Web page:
Monoclonal antibodies that target the programmed death-1 (PD-1)–programmed death ligand-1 (PD-L1) axis have antitumor activity against multiple cancers. The presence of sarcomatoid differentiation in renal cell carcinoma (RCC) is associated with resistance to targeted therapy and poor responses to IL2 immunotherapy. Given the aggressive nature of RCC with sarcomatoid differentiation and the exclusion of sarcomatoid histology from metastatic RCC clinical trials, less is understood regarding selection of therapies. Here, we characterized the PD-1/PD-L1 axis in RCC with sarcomatoid differentiation. We directly compared two PD-L1 antibodies and found concordance of PD-L1 positivity in 89% of tested RCCs with sarcomatoid differentiation. Coexpression of PD-L1 on neoplastic cells and the presence of PD-1–positive tumor-infiltrating lymphocytes were identified in 50% (13 of 26) of RCCs with sarcomatoid differentiation. In contrast, only 1 of 29 clear cell RCCs (3%) had concurrent expression of PD-L1 and PD-1 (P = 0.002). Our study suggests that RCC with sarcomatoid differentiation may express PD-1/PD-L1 at a higher percentage than RCC without sarcomatoid differentiation, and patients with these tumors may be good candidates for treatment with anti–PD-1/PD-L1 therapies. Cancer Immunol Res; 3(12); 1303–7. ©2015 AACR.
Monoclonal antibodies that target the programmed death-1 (PD-1)–programmed death ligand-1 (PD-L1) axis have antitumor activity against multiple tumor types, including renal cell carcinoma (RCC; ref. 1). RCC and other tumors evade immune surveillance by upregulation of PD-L1, which binds PD-1 on the surface of activated T and B cells and negatively regulates the immune system. Therapeutic blockade of the PD-1/PD-L1 interaction is associated with durable responses in approximately 26% of patients with RCC, and studies suggest that tumor expression of PD-L1 is associated with a greater response to treatment (1–3).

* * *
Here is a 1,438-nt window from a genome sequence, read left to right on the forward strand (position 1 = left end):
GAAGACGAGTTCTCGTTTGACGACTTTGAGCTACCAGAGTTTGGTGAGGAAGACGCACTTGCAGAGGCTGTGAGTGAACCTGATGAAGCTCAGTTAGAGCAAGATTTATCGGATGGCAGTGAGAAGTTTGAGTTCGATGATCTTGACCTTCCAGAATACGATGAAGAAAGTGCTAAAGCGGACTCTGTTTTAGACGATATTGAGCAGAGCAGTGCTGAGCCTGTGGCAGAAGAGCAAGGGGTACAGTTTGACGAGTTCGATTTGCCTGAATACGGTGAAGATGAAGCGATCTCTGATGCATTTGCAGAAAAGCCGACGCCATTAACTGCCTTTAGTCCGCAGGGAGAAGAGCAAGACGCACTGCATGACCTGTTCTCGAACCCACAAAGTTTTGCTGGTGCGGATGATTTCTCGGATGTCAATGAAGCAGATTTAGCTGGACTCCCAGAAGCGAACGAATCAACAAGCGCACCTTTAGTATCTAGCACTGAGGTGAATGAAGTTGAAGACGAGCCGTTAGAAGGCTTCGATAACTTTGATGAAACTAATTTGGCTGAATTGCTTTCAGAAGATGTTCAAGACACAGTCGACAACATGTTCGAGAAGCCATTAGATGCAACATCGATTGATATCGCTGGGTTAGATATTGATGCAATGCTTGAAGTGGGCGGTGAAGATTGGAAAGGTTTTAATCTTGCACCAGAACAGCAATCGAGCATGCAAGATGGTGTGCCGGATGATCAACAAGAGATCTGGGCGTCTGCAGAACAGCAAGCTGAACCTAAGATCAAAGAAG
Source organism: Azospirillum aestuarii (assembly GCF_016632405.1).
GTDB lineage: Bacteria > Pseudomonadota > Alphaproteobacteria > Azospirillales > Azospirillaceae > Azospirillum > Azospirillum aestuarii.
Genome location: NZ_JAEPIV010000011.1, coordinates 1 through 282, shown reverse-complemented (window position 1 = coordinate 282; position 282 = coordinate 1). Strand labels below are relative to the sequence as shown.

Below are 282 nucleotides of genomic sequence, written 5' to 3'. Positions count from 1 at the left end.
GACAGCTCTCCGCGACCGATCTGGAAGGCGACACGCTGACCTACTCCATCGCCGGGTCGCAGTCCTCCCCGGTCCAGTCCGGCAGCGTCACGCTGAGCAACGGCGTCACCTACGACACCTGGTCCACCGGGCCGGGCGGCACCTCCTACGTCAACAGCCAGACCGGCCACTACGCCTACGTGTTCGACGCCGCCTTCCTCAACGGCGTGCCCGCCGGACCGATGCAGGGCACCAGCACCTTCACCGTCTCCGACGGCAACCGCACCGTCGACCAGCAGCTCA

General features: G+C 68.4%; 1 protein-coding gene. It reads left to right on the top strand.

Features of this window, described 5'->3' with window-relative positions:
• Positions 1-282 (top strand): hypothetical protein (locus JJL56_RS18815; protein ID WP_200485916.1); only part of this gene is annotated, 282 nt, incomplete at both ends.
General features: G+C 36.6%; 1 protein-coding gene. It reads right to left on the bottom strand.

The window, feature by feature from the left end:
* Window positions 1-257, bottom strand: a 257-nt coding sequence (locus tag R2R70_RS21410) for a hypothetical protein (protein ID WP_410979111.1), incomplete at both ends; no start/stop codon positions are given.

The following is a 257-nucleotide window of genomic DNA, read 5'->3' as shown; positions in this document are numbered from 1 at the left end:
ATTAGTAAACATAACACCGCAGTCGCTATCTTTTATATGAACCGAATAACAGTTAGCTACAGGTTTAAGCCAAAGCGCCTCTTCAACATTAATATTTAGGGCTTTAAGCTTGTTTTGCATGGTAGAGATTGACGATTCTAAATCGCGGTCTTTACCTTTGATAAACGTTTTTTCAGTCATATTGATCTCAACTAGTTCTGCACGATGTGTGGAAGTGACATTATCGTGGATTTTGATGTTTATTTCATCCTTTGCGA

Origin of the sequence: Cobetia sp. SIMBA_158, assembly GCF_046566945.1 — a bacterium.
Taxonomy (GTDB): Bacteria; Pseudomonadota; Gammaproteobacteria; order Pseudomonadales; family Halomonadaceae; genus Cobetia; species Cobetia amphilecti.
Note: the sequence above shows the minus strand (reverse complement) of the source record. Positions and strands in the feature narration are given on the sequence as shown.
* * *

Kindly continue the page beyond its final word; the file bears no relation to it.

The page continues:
Sarcomatoid differentiation with malignant spindle-shaped cell histologic features occurs in 5% of RCCs and shares some common pathologic features with sarcomas. It is also associated with significantly worse prognosis, with median overall survivals ranging from 4 to 9 months, compared with 29 months for clear-cell RCC (ccRCC; refs. 4–6). The presence of sarcomatoid differentiation in more than 20% of cells in metastatic RCCs (mRCC) is associated with intrinsic resistance to tyrosine kinase inhibitors (TKI), such as VEGF-directed therapy, and poor responses to IL2 immunotherapy (7, 8).
Given the aggressive nature of mRCC with sarcomatoid differentiation, the rarity of the entity, and the exclusion of sarcomatoid differentiation from many clinical trials in mRCC, the selection of systemic therapy for this entity is often empiric. Increased expression of PD-L1 on RCC tumor cells is associated with higher nuclear grade and tumor necrosis (9). We aimed to analyze the PD-1/PD-L1 axis by characterizing the expression of these proteins in RCC with sarcomatoid differentiation. We examined the numbers of PD-1–positive tumor-infiltrating lymphocytes (PD-1+ TIL) and PD-L1 expression on tumor cells and also report a response to anti–PD-1 immunotherapy in a patient with mRCC with sarcomatoid differentiation.
Materials and Methods
Case selection and histologic review